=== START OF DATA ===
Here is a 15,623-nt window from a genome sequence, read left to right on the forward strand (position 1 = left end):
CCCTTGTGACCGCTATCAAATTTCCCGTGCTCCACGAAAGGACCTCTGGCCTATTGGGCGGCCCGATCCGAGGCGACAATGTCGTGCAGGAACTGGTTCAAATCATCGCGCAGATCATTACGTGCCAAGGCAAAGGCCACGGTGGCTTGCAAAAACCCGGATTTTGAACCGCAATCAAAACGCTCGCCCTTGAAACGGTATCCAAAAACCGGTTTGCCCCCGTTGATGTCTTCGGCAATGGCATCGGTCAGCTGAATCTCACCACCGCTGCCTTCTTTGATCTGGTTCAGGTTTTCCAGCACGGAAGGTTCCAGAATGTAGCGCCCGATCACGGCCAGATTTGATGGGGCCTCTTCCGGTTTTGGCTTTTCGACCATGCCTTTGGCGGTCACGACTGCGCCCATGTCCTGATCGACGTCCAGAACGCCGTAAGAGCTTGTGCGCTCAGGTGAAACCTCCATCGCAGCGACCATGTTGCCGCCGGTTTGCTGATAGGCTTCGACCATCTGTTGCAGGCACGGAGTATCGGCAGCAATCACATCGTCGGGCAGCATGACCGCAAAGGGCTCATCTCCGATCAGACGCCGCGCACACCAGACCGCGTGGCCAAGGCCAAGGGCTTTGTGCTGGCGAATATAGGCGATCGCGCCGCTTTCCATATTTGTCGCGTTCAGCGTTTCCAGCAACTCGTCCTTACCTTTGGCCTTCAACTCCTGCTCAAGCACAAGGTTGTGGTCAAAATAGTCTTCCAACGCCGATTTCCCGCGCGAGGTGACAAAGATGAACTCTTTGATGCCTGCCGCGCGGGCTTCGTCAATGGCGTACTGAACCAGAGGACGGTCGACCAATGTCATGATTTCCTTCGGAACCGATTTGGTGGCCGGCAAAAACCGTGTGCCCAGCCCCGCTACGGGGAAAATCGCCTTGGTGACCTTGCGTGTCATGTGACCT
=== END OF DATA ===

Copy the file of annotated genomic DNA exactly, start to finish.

Here is a 15,623-nt window from a genome sequence, read left to right on the forward strand (position 1 = left end):
CCCTTGTGACCGCTATCAAATTTCCCGTGCTCCACGAAAGGACCTCTGGCCTATTGGGCGGCCCGATCCGAGGCGACAATGTCGTGCAGGAACTGGTTCAAATCATCGCGCAGATCATTACGTGCCAAGGCAAAGGCCACGGTGGCTTGCAAAAACCCGGATTTTGAACCGCAATCAAAACGCTCGCCCTTGAAACGGTATCCAAAAACCGGTTTGCCCCCGTTGATGTCTTCGGCAATGGCATCGGTCAGCTGAATCTCACCACCGCTGCCTTCTTTGATCTGGTTCAGGTTTTCCAGCACGGAAGGTTCCAGAATGTAGCGCCCGATCACGGCCAGATTTGATGGGGCCTCTTCCGGTTTTGGCTTTTCGACCATGCCTTTGGCGGTCACGACTGCGCCCATGTCCTGATCGACGTCCAGAACGCCGTAAGAGCTTGTGCGCTCAGGTGAAACCTCCATCGCAGCGACCATGTTGCCGCCGGTTTGCTGATAGGCTTCGACCATCTGTTGCAGGCACGGAGTATCGGCAGCAATCACATCGTCGGGCAGCATGACCGCAAAGGGCTCATCTCCGATCAGACGCCGCGCACACCAGACCGCGTGGCCAAGGCCAAGGGCTTTGTGCTGGCGAATATAGGCGATCGCGCCGCTTTCCATATTTGTCGCGTTCAGCGTTTCCAGCAACTCGTCCTTACCTTTGGCCTTCAACTCCTGCTCAAGCACAAGGTTGTGGTCAAAATAGTCTTCCAACGCCGATTTCCCGCGCGAGGTGACAAAGATGAACTCTTTGATGCCTGCCGCGCGGGCTTCGTCAATGGCGTACTGAACCAGAGGACGGTCGACCAATGTCATGATTTCCTTCGGAACCGATTTGGTGGCCGGCAAAAACCGTGTGCCCAGCCCCGCTACGGGGAAAATCGCCTTGGTGACCTTGCGTGTCATGTGACCT